The Hanover Canal System, an irrigation project funded by J.W. Pulliam and his family, was completed in the Big Horn Basin in 1905, bringing settlers to Worland. Soon after the close of the project, which included the Big Horn Canal, Pulliam planted 600 acres of sugar beets and grain as a pilot project. His venture marked the first time sugar beets were planted in the Big Horn Basin. By 1909, growers in the area were under contract to cultivate sugar beets, which were then sent by rail to Billings, Montana.
The Wyoming Sugar Company of Ogden, Utah, announced its plan to construct a beet sugar factory in Worland in 1916. 150 men finished the $1 million factory in just one year. Despite concerns about delays in beet shipments caused by slow railroad construction and a shortage of cars, the factory was completed on schedule. The Wyoming Sugar Company's president, J.M. Eccles, opened its doors on October 17, 1917. The first day of operations the factory sliced 260 tons of beets. Workers lived in row houses built by the company. Known as "sugar tramps," they were mostly young Mormons, along with families from Japan, Russia, Germany and Mexico.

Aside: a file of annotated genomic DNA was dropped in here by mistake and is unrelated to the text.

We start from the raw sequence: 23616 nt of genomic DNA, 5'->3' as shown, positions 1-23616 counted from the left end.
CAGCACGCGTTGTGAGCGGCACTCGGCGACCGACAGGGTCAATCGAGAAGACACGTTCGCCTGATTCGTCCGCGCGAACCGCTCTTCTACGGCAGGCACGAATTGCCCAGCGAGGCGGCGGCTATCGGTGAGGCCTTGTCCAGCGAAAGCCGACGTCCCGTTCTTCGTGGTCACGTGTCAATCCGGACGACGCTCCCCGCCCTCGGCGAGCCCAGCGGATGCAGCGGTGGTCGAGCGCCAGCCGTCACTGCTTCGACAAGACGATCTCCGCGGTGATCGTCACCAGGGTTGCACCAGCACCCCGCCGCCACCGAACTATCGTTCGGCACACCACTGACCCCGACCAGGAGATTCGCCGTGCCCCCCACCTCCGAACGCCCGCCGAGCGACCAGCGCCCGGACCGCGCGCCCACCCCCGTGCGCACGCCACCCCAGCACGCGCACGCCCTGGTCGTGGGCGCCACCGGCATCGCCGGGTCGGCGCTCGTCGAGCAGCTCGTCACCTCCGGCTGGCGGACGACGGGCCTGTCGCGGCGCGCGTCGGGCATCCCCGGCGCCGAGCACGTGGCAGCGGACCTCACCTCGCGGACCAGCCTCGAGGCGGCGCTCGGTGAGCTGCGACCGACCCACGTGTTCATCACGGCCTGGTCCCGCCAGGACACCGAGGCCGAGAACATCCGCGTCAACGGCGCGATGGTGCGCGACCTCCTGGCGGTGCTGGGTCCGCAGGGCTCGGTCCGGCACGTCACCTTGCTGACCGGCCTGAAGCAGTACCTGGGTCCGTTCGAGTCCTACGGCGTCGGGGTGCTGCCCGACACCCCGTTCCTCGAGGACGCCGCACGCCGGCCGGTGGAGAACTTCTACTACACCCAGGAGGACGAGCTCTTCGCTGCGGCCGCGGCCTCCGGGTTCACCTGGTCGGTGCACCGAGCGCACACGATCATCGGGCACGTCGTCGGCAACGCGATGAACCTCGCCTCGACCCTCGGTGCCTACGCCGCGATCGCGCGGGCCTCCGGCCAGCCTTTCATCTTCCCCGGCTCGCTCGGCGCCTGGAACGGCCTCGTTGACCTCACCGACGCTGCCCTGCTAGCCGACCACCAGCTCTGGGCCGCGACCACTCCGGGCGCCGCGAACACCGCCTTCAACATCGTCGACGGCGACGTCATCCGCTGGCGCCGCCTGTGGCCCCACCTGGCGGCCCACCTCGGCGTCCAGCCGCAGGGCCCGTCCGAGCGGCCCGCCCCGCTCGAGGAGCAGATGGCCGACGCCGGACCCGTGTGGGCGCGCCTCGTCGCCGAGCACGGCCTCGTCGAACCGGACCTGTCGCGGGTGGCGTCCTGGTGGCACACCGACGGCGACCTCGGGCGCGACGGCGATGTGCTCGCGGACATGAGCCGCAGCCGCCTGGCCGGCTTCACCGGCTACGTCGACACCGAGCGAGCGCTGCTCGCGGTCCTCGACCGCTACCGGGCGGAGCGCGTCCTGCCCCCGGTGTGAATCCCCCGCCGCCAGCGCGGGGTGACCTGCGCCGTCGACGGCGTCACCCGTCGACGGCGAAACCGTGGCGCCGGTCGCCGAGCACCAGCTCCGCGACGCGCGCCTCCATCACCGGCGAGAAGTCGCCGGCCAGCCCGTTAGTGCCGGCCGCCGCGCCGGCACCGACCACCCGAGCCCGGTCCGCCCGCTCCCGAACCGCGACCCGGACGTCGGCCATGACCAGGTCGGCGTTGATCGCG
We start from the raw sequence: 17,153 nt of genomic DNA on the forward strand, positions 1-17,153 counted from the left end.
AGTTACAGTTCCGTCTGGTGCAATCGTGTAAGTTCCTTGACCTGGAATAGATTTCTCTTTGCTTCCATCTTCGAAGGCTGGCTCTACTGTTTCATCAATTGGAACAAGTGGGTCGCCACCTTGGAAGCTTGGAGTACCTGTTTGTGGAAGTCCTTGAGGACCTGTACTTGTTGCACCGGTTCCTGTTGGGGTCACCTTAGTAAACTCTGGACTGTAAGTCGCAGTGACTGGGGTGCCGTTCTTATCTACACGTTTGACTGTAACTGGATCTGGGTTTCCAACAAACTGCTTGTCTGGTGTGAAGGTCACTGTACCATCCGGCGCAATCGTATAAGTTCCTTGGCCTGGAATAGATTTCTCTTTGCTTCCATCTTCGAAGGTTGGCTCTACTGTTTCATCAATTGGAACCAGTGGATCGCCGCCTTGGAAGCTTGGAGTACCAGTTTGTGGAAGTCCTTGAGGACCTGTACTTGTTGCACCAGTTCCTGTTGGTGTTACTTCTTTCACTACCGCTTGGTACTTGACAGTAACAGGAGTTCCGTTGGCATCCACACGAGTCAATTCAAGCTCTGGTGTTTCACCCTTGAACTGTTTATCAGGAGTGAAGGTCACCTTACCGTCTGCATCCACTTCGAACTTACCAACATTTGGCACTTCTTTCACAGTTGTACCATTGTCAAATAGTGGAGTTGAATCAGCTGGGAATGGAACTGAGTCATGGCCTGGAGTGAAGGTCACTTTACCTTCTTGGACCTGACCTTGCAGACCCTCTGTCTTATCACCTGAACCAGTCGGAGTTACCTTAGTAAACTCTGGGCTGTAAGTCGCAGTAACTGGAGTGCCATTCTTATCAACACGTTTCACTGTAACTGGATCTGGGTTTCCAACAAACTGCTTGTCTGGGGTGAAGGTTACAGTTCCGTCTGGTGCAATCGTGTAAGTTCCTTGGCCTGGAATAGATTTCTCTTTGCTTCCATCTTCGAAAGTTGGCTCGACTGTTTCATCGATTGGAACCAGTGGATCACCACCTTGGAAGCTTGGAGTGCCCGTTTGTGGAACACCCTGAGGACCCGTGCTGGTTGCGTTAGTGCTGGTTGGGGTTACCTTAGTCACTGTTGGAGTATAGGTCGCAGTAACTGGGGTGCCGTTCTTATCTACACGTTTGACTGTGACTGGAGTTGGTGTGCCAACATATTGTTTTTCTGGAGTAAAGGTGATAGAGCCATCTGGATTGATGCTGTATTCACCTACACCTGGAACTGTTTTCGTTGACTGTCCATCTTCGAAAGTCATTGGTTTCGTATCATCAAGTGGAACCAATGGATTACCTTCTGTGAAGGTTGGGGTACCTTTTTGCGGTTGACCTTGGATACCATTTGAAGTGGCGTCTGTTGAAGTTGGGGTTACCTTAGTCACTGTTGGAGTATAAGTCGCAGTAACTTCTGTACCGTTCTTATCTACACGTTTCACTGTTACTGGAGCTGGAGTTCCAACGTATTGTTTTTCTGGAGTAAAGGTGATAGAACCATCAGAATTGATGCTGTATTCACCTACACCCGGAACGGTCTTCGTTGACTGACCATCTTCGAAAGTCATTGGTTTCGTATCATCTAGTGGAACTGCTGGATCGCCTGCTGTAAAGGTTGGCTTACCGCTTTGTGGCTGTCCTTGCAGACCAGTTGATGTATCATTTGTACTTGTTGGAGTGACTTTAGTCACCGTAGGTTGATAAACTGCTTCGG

Holly Sugar Corporation acquired the Worland factory in 1925. By 1939, the beet receiving station was equipped to handle more than 70,000 tons of beets, making it the largest
in the world at the time. In the early years, sugar beets were topped by hand, but by the 1950s and 1960s machine harvesting took over in the beet fields. When Holly Sugar Corporation announced in 2001 that they factory would close its doors, local growers, landowners, and business people in the Big Horn Basin and Fremont County formed a cooperative to purchase the factory. Under management by the newly formed cooperative, the factory was renamed the Wyoming Sugar Company in 2002.